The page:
From a regulatory standpoint, creation of the ice fog at production scale does not introduce anything fundamentally new to
the system. The ice fog is produced inside the ejector using steam and sterile-filtered nitrogen gas, both of which are already
used in lyophilizers today (e.g., steam for sterilization and nitrogen for inerting or backfilling). All components downstream
of the sterile nitrogen gas filter and up to the output of the ejector that releases the ice fog into the lyophilizing chamber
have been designed to be sterilized in place. Hence, all the surfaces the ice fog touches before being introduced into the
lyophilizer are sterile. All surfaces within the lyophilizer itself, including the vials, are sterilized, and the ice fog
does not touch anything that is nonsterile, even after being introduced into the freezing chamber. In summary, the introduction
of a sterile ice fog is no different from the introduction of any inert gas, such as nitrogen, that is used today for backfilling
vials. No additional sterility concerns should arise regarding the surfaces the ice fog touches inside the lyophilizer.
Introducing water in the form of ice crystals into a finished formulation may raise concerns initially. However preliminary
tests have shown that ice-fog derived water is a small fraction of the total water already present in the formulation, and
comparable with the prevalent chamber moisture content that formulations routinely encounter when loaded into lyophilizers.
Ice nucleation in all vials was further confirmed visually and through video recording. Figure 5 depicts a 7-s video as a
sequence of still frames separated by 0.4 s in real time. It shows the lyophilizer being filmed from outside the plexiglass
door during the introduction of the ice fog. The first image in the sequence shows the chamber before the introduction of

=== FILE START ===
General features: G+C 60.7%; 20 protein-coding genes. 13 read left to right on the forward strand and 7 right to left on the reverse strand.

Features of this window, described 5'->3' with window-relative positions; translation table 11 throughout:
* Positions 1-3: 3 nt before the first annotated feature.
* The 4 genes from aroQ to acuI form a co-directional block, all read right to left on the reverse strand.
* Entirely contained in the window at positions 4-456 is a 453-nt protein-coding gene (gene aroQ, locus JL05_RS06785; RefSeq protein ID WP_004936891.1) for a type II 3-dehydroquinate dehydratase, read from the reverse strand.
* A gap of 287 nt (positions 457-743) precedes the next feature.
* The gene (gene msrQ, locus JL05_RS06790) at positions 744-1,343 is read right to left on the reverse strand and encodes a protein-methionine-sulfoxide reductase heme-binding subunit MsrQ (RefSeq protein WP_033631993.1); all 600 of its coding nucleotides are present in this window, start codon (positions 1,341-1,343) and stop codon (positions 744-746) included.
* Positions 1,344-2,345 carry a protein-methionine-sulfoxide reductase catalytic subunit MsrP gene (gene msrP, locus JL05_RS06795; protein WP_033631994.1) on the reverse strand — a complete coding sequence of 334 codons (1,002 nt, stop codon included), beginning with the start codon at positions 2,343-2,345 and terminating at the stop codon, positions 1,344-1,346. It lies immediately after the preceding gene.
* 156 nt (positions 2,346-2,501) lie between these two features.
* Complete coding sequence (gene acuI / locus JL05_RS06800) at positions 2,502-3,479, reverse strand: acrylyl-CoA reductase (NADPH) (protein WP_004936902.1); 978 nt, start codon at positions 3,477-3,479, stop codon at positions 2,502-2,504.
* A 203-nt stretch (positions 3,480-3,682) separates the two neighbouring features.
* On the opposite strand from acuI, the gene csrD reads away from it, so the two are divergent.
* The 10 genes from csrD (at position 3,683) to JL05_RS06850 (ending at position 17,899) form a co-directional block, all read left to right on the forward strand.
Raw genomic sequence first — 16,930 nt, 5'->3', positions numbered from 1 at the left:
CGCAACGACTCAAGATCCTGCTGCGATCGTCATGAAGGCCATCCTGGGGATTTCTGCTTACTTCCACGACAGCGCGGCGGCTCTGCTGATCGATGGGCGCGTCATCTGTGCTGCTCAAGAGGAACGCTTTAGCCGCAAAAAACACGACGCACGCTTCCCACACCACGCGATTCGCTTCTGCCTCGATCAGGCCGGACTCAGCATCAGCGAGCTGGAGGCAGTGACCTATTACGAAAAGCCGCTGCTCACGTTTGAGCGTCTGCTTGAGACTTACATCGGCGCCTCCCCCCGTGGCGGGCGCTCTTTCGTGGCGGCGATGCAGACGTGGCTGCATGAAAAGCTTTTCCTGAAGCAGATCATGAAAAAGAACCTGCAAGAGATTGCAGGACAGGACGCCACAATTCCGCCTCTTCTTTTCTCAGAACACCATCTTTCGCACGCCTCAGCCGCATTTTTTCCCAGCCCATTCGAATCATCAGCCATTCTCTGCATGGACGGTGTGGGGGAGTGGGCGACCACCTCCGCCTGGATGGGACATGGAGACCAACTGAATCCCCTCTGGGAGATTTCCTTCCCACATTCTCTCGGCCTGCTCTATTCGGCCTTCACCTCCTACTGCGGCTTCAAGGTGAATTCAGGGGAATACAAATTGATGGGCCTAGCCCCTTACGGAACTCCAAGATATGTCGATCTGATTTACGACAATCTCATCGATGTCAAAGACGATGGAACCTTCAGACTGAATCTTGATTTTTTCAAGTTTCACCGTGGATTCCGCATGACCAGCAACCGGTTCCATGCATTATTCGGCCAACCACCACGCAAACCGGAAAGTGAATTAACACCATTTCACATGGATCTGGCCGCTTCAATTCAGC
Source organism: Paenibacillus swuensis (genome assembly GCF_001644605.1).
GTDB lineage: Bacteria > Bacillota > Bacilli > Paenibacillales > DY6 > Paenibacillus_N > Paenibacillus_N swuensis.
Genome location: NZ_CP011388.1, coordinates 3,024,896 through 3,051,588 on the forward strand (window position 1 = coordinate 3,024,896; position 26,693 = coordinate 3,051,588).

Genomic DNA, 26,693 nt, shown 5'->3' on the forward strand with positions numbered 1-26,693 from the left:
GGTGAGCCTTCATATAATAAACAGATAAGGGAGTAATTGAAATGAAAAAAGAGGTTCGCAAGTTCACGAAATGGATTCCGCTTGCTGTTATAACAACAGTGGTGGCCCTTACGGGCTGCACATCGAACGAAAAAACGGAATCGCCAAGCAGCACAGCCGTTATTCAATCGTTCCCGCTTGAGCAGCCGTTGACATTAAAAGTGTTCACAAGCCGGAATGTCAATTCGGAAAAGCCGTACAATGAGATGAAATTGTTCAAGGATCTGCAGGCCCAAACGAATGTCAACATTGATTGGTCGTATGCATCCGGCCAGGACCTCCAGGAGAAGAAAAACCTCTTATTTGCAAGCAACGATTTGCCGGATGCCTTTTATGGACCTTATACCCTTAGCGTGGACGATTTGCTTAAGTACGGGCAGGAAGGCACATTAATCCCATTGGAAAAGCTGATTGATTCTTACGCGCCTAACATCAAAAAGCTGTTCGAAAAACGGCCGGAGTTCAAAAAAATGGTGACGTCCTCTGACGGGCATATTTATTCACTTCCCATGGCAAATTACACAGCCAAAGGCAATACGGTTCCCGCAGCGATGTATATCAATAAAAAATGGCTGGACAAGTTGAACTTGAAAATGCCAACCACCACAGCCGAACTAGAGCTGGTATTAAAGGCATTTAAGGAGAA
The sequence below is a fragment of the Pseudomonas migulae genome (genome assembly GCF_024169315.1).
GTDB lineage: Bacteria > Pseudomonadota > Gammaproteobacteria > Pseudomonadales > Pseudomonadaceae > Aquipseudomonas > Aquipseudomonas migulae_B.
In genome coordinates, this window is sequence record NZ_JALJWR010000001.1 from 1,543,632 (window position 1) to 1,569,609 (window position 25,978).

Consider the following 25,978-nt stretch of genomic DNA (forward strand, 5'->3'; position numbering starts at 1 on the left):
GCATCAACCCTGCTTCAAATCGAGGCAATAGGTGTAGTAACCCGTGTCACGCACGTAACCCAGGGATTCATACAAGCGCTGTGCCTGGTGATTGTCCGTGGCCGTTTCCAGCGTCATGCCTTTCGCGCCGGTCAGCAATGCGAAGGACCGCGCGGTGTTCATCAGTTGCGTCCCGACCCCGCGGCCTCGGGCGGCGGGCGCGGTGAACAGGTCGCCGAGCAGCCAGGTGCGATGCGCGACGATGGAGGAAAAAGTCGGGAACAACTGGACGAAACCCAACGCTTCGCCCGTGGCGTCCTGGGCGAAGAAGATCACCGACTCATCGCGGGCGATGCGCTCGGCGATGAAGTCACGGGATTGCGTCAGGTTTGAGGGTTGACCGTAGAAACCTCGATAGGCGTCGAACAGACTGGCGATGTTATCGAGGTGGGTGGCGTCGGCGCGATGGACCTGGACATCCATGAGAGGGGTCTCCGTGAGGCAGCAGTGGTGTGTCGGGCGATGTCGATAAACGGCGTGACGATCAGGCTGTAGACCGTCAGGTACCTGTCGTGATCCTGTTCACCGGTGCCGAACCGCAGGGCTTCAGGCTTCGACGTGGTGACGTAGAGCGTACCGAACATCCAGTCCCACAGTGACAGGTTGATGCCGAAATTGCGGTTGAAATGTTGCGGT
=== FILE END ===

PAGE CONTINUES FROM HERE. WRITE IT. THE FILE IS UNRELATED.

the ice fog, and the last image shows it 7 s after the introduction of the ice fog. The images clearly show a dense ice fog
distributed throughout the chamber within this time.
Figure 5: Sequence of still frames from a 7-second video in increasing order of time from left to right. The first image shows
the chamber before the introduction of the ice fog. The last image shows the chamber 7 seconds after the introduction of the
Ice nucleation inside the vials can be visualized in Figure 6, which shows a 4-s video as a sequence of still frames separated
by 0.3 s in real time. It shows the close-up of three consecutive vials placed in the center of the middle shelf of the lyophilizer,
where ice fog reach is expected to be the most challenging. The first image shows the close-up of one vial just as it begins
to nucleate after the introduction of the ice fog. Within 4 s, vials adjacent to it also nucleate and at the end of 4 s, all
three vials have completely nucleated. On a macro scale, this phenomenon is seen in all vials inside the chamber, and all
vials nucleate within 4–10 s following the introduction of ice fog. This result is a significant improvement over the 20-min
vial-to-vial nucleation variability seen in the absence of ice fog.
Figure 6: Sequence of still frames from a 4-second video in increasing order of time from left to right. The first image shows
three consecutive vials placed in the center of the middle shelf in the lyophilizer before introduction of the ice fog. The
last image shows the same vials 4 seconds after the introduction of the ice fog.
Scale-up considerations and potential regulatory concerns
The scalability of the technique has been verified by replicating it on a lab-scale (MINIFAST) and a pilot-scale (LYOMAX)
lyophilizer. It is expected to be easily scalable to larger sizes. The water-vapor source for ice-fog generation can be chosen
based on ease of use and infrastructure availability. For instance, in nonindustrial, nonaseptic laboratories, a humidified
gas stream may be the preferred source, whereas on the aseptic production floor, steam would be the preferred fluid.